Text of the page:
As promised, and right before the year ends, here is a recipe for pickled red onions or cebollas encurtidas or en escabeche, so you can try them with Pollo Pibil. Please do! You will see why it’s no wonder pickled red onion has been Pibil’s faithful and enlightened companion for centuries: they both taste great separately, but blissful when paired together.
Pickled red onions are also a permanent fixture at every single table in Yucatan. As they are mildly spicy, deliciously tangy and surprisingly crunchy they go well with so many things. These past couple weeks I learned first hand why they are such a fabulous pickle to have handy.
Since one of its main ingredients, the bitter orange, is hard to come by around here, I had 16 takes with different bitter orange substitutes. There are well-known versions for substitutes, but I am not crazy about any of them. 16 pickled red onion batches later: I found one I love! It is equal parts grapefruit, orange, lime juice and white distilled vinegar. Without the vinegar it’s not acid enough and the pickle loses its color and crunch, it faints quickly.
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Last December, Daniel and I went to Yucatán. I was swept off my feet by the grandiose nature and history of the old Haciendas, but mostly by the uniqueness of the cuisine. It stands out from the rest of the country; with its aromatic, pungent, citrus flavors, charred and toasted ingredients and elements not found anywhere else.
Since at the Institute we established topics for the 2009 program in January and I left Yucatán as a December closing session, by the time class came around I was desperate to share these flavors. What a tortuous self imposed wait!
Of course Pollo Pibil had to be included, as it is one of the most loved dishes of the area. The rest of the menu was built around: Dzotobi-chay tamales, avocado soup, strained beans, a yellow rice, and old fashioned flan for dessert.
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Achiote or Annatto seeds is a spice that grows heavily in the Yucatán area and is unique and native to this area. The seeds come from the Annatto tree, which grows beautiful pink flowers that produce a prickly pod which has dozens and dozens of these seeds inside.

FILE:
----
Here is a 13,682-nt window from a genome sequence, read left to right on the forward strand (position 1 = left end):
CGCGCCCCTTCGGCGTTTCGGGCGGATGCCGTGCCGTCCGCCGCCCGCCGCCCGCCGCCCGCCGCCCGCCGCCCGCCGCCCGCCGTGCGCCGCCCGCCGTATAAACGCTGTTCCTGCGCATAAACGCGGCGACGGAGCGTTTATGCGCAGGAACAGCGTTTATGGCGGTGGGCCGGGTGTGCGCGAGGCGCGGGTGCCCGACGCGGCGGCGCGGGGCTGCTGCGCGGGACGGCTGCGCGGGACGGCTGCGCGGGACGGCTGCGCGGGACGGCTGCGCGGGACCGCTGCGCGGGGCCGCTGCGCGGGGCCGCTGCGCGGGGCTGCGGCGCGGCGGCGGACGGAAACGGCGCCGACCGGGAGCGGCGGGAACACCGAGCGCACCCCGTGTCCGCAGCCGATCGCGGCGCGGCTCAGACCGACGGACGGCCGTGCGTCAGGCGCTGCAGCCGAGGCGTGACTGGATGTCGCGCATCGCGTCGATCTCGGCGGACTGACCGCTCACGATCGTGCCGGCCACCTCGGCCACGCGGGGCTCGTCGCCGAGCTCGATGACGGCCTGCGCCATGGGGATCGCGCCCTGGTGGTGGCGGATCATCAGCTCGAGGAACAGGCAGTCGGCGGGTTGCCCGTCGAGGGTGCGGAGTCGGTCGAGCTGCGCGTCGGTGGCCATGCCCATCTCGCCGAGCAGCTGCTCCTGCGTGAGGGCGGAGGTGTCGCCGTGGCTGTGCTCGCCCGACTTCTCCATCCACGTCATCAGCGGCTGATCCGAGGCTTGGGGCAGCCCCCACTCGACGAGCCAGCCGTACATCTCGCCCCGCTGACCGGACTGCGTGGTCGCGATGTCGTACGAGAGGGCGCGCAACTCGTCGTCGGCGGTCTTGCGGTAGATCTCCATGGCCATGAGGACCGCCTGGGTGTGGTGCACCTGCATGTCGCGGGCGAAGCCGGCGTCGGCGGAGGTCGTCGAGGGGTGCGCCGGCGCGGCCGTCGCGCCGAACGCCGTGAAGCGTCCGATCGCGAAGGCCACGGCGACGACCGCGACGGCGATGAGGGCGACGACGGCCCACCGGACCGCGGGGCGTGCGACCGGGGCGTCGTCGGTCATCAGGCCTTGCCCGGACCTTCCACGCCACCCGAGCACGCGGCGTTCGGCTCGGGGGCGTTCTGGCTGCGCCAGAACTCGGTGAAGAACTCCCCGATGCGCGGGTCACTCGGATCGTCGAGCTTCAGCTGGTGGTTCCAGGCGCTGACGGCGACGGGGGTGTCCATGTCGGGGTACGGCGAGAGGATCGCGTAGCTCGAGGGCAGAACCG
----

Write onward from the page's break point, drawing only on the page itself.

The seeds have a beautiful brown, brick, reddish warm and appealing color. The Mayas used the seeds since Pre-Hispanic times to color their skin, garments, art and they also mixed them with their chocolate drink as a symbol of blood, given the color, in their rites. The seeds provide a strong, pungent and sort of permanent flavor to the dishes they are used in.
The achiote paste or recado rojo, is one of the main seasonings of the Yucatecan cuisine. Although it is mainly known for its use as the base of a marinade in the Pibil style dishes, it is used in many other ways.
This paste is made of achiote seeds, charred garlic, toasted herbs and spices such as oregano, cloves, cumin, black peppercorns, allspice, coriander seeds, salt and bitter orange or its substitute, which is a mix of citrus juices and/or vinegar.
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10 DECEMBER 2009
6:30 to 9:00 PM
Cooking demonstration and tasting dinner at the Mexican Cultural Institute.
(registration deadline: December 3)
The cuisine from Yucatan differs from the rest of the country. The Mayas, who inhabit the region, have had a unique indigenous cuisine to start with. In Colonial times, the Maya cuisine mixed with that of the European settlers, creating the traditional Yucatecan food. It is absolutely scrumptious!
It was mainly in the kitchens of the Haciendas, which were once main production centers and grandiose households, where this culinary intermarriage blossomed. These days, some haciendas have been turned into luxurious hotels with restaurants that serve loved traditional dishes as well as some new spins.
Join us for a Rediscovery of the Yucatan Haciendas. Enjoy an entertaining demo and a full menu of Yucatan cuisine and music. After class, you will leave with a packet of recipes and some ingredients to recreate some of these dishes in your own kitchen.